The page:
Recently I was blessed to talk with a group of seminarians at Jordanville (via Zoom) in Professor Deacon Andrei Psarev’s history seminar at Holy Trinity Seminary.
In that conversation (linked elsewhere here) I mentioned what I called “overlaps” between aspects of American and Russian cultural paradigms, along with obvious differences. I mentioned these in conversation about how Americans can be touched by Orthodox Christian evangelism and in particular how Americans like myself end up joining the Russian Church (albeit that I am also in a melded Russian-American family).
In that discussion I referred to aspects of American cultural views that are not only often hyper-self-assertive (the kind of Western “rational egoism” that Dostoevsky criticized in his great novels), but that also contrariwise can evoke a Jacobite imaginative community, awaiting “the return of the king” and yearning for a hidden lost faith and country. This echoes through American life from a strange meld of Anglo-Irish-Scottish Appalachian culture, out of sync with mainstream Enlightenment-based norms in the West today. I think that cultural orientation overlaps partly with the monarchist exile history of the Russian Orthodox Church Abroad, of which I am a member. I mentioned to the class that this is perhaps a weird theory of my own. But I will try to describe it here.
The return of the King
The term Jacobitism links the biblical style of the name of King James of Scotland and England–enduring in the King James or Authorized translation of the Bible–through his son the deposed King James II, to the elder James’ great-grandson Charles Edward Stuart, better known as Bonnie Prince Charlie. Legends of the latter’s exile, with the loss of old-style kingship and old faith, and hopes for their return. shaped the Christian monarchist undertones in an American Jacobitism of the imagination. The latter lingers in cultural resistance to establishments of gnostic virtual realities, while preserving hopes for a hidden traditional Christian order to be renewed. J.R.R. Tolkien’s English fantasy mythology offers a reminder of the continuing power of the idea of the return of a lost king and lost faith, evoked in the title of his The Return of the King. Tolkien, according to Guy Davenport, drew on Appalachian American culture for his Shire of Hobbits. The epidemic of loneliness and meaninglessness felt among people in the West today (evidenced in the continued popularity of Tolkien’s classic fantasy, about which I have written here) includes a yearning for hidden and lost meanings that the Orthodox Church fills.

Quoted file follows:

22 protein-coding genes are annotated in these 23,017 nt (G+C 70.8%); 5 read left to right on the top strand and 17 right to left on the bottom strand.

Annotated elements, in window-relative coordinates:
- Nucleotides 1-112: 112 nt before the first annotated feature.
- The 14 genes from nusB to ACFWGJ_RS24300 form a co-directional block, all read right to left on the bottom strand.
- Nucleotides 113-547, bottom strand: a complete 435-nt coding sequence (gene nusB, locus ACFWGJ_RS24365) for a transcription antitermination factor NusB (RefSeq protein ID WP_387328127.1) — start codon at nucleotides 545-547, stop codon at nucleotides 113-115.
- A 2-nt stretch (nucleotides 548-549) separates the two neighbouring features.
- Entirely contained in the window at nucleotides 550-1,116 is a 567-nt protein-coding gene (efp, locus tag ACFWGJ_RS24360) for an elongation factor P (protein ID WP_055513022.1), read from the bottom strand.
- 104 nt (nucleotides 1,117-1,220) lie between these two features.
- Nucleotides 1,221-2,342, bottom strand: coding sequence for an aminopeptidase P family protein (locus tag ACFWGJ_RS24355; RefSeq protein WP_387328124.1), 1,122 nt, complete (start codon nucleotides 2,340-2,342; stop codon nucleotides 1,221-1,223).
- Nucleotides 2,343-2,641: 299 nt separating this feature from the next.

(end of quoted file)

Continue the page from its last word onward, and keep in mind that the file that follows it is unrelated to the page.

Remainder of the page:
Perhaps the anthem for Jacobitism is the Skye Boat Song, about the disappearance of Bonnie Prince Charlie, and hopes for his return.
Jacobitism strictly speaking involved Scottish, Irish, and English sympathies for restoration of the House of Stuart, which was vanquished in the “Glorious Revolution” of 1688, in which James II of England (Prince Charlie’s grandfather), was deposed. The Glorious Revolution fully established England’s modern parliamentary democracy, its Whiggish orientation toward secular progress that Dostoevsky criticized in his depictions of London’s Crystal Palace in the Victorian age, and accelerated secularization of English religious culture, seen in Britain’s current “post-Christian” state with its nearly vanished Anglicanism. Jacobitism remained an ongoing tendency toward resistance against modernity, reflected in the literary works of Sir Walter Scott in the 19th century, in the views of some British Romantics, most notably Samuel Taylor Coleridge, and in the Arts and Crafts movement and efforts to revive folk arts and “High Church” Protestant and Catholic movements.
In America, echoes of this were represented in ongoing and renewed attachment to the King James Bible, even among Scots-Irish believers in America, often not “high church” or liturgical Protestants, but populist in orientation. Yet the seal of the Stuart Monarch authorizing the translation, together with its old-school beauty of language, helped shape a certain aura of Christian kingship around their Bible as well, to fit paradoxically their own restive rebelliousness.
The idea of the monarch having an affinity for the common people, as opposed to grandees oppressing them, helped inform the movement toward the American Revolution, some Federalist thinking, and paradoxically aspects of Jacksonian democracy. So a leading American myth-maker, James Fenimore Cooper, flipped effortlessly from a Federalist background to being a Jacksonian Democrat, and the center of his myth-making, Cooperstown, NY, lies coincidentally near to the Russian Church center of Jordanville, NY, today. Such American tendencies show surprising parallels to the slogan “Orthodoxy, Autocracy, and Nationality” under Tsar Nicholas I in Russia. In America they became associated with a nation “under God” as in the Gettysburg Address, at odds with the more exclusively Enlightenment secular or neo-pagan view, which would seek to disestablish and erase American Christian civil religion over time.
A “Christ-haunted” America
Famously, more U.S. Presidents were of Scots-Irish background than any other, mixed with Anglo backgrounds. That meld of folk cultures was a significant influence in Appalachia as it crosses southern and middle and northern states, including where I now live in central Pennsylvania. Those of Ulster background did not necessarily become American Jacobites, although Protestant Scots-Irish culture lingering in Northern Ireland today remains arguably both more religious and more supportive of monarchy than any other constituency in the fragmenting United Kingdom. Imaginative American Jacobitism, the yearning for a lost king of an old community faith at odds with modern norms, linking populism to absent monarchism in a framework of frontier Christian faith, found broad cultural resonance with those of English, Irish, and other backgrounds. The Stuarts were Catholics, but Scottish Episcopalians in Aberdeenshire, Convenanters in the southwest of Scotland near where you cross to Ulster, as well as “High-Church” English and Anglo-Irish folks, also shared Jacobite tendencies with Highlander Catholics. Scottish Catholics in North Carolina and Scots Covenanters in South Carolina brought their distinct and paradoxically Jacobite (not Jacobine) revolutionary tendencies with them to America, for example. (Thanks to Anglican Fr Peter Anthony Geromel for his help on Protestant historical points here.)
In America, Cooper’s Leatherstocking Tales, a foundational literary myth for America, illustrates these emphases in a Tory subplot to its key volume The Pioneers. Cooper’s The American Democrat and other writings illustrated his unhappiness with Whiggish business plutocracy in his day and what he saw as ensuing moral corruption of America. Jacobitism of the imagination in American culture went beyond the institutionalized “Anglo-Saxon” or WASP establishment culture, which remains an object of both nostalgia and opprobrium, and often subverted it.